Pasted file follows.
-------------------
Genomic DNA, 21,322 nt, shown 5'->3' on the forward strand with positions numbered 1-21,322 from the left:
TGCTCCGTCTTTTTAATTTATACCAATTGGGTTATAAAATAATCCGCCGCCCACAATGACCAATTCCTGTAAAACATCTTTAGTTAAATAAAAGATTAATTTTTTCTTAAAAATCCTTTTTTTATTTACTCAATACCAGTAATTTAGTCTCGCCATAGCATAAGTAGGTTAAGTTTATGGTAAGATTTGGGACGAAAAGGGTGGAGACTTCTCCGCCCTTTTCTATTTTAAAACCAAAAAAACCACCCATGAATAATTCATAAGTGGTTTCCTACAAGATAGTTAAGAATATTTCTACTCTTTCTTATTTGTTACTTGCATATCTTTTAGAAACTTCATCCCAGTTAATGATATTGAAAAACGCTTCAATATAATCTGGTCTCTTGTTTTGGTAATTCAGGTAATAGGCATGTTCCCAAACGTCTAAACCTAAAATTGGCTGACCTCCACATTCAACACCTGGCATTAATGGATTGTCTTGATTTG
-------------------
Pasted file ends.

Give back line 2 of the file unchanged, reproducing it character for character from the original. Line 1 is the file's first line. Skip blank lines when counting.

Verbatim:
TGCTCCGTCTTTTTAATTTATACCAATTGGGTTATAAAATAATCCGCCGCCCACAATGACCAATTCCTGTAAAACATCTTTAGTTAAATAAAAGATTAATTTTTTCTTAAAAATCCTTTTTTTATTTACTCAATACCAGTAATTTAGTCTCGCCATAGCATAAGTAGGTTAAGTTTATGGTAAGATTTGGGACGAAAAGGGTGGAGACTTCTCCGCCCTTTTCTATTTTAAAACCAAAAAAACCACCCATGAATAATTCATAAGTGGTTTCCTACAAGATAGTTAAGAATATTTCTACTCTTTCTTATTTGTTACTTGCATATCTTTTAGAAACTTCATCCCAGTTAATGATATTGAAAAACGCTTCAATATAATCTGGTCTCTTGTTTTGGTAATTCAGGTAATAGGCATGTTCCCAAACGTCTAAACCTAAAATTGGCTGACCTCCACATTCAACACCTGGCATTAATGGATTGTCTTGATTTG